New Delhi: Most of the air pollution that is responsible for public health emergencies in Delhi every winter is caused by crop burning in neighbouring states, scientists at Harvard University say in a recent study.
The study conducted by Harvard John A. Paulson School of Engineering and Applied Sciences (SEAS), Harvard University puts to rest several questions on the extent to which stubble burning in north-western states including Punjab and Haryana contribute to the already severe pollution in Delhi.
Although Delhi witnesses a spike in particulate matter PM2.5 limits round the year, the ambient PM2.5 concentrations show spikes in October-November, which is also the peak season for paddy harvesting, when abundant crop residue is burnt by farmers to prepare for next crop.
“On certain days, during peak fire season, air pollution in Delhi which is located downwind of the fire is about 20 times higher than the threshold for safe air as defined by WHO,” said Daniel H. Cusworth, from SEAS and first author of the paper.
Researchers used the surface measurements of PM2.5 from Central Pollution Control Board (CPCB), US Embassy in Delhi and IndiaSpend from 17 October - 30 November over a period of four years from 2012-2016.
Satellite data from Nasa was used to identify hotspots of active fires to model how much of the pollution is coming from crop fires. The data was fed in an algorithm which accounts for geography, wind patterns, and physics to predict how far and in what direction smoke particles travel.
Daily mean levels of PM2.5 pollution in Delhi often exceed the WHO threshold for unhealthy air (25 micrograms per cubic meter) as well as the daily mean threshold set by the Indian Central Pollution Control Board (CPCB) (60 micrograms per cubic meter).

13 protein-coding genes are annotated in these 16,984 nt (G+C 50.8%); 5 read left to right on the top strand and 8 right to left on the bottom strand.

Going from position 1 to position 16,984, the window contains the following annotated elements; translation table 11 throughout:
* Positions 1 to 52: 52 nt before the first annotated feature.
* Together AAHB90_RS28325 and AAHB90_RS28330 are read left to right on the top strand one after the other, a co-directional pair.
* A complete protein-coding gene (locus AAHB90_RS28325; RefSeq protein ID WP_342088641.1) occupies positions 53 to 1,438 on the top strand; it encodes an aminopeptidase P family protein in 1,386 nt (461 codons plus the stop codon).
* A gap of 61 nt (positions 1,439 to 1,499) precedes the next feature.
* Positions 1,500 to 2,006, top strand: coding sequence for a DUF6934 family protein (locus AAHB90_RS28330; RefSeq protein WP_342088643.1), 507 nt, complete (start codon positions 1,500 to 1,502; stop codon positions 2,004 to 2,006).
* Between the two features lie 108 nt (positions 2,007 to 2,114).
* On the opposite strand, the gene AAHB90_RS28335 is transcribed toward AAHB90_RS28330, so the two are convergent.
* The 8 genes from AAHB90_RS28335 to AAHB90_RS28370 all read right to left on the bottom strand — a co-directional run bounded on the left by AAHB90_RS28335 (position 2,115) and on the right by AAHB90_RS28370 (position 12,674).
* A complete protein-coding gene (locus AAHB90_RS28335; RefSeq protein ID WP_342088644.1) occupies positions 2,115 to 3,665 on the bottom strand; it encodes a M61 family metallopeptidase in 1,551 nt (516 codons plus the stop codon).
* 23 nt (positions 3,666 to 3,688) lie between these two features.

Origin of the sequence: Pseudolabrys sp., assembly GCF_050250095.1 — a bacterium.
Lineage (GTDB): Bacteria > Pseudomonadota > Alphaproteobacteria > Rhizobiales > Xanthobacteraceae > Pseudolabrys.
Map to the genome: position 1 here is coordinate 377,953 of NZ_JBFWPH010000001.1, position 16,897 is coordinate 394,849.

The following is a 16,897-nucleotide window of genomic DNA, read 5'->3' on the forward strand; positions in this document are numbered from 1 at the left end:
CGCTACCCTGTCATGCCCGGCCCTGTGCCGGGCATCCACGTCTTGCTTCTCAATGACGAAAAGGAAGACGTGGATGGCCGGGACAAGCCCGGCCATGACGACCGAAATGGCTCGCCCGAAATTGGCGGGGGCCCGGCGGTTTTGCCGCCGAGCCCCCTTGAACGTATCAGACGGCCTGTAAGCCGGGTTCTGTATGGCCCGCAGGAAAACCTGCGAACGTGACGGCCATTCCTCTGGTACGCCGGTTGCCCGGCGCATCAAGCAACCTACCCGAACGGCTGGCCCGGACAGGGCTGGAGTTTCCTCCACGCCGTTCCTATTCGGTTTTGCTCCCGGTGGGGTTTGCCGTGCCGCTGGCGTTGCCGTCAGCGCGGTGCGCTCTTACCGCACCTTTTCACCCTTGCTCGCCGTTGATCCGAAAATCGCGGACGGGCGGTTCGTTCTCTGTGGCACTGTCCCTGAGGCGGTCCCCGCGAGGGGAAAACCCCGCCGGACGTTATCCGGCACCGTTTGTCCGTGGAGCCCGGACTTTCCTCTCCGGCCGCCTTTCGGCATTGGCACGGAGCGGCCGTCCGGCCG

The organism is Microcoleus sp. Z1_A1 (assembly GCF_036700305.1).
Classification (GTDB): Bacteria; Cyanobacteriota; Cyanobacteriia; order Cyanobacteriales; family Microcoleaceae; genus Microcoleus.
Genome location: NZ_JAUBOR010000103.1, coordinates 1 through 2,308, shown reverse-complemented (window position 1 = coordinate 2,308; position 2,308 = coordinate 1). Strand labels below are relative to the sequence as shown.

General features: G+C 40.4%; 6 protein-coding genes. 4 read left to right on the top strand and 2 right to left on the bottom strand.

“Extreme fires during the post-monsoon season can pump on average about 150 micrograms per cubic meter of fine particulate matter into the city, doubling the amount of pollution and increasing total levels 12 times higher than WHO recommendations,” stated the paper.
Since the harvesting season coincides with the post-monsoon conditions which favours stagnation of wind in northern India, these conditions allow smoke to slowly permeate throughout the Indo-Gangetic region including Delhi. This smoke mixes with existing pollution from cars and factories creating a thick, deadly haze.
Despite a national ban and regulations by National Green Tribunal Act of 2010, the practice continues as farmers and government remain at loggerheads over a cost-effective alternative.
Pointing out that Delhi’s population is projected to grow to 36 million by 2050, researchers emphasized that the results were critical in developing strategies to reduce overall pollution exposure, especially in wake of the public health emergency every year.
“A relationship between pollution and mortality is well known,” said Mickley, who co-authored the paper. Studies have shown that Delhi suffers from diseases related to air pollution at a rate which is 12 times higher than the national.
“Adverse effects of fire emissions need to continue to be seriously considered as population of Delhi continues to grow, leaving more people at risk,” said the researchers, adding that the information would provide policymakers with a quantitative sense of the consequences of current agricultural burning practices in order to inform decision making.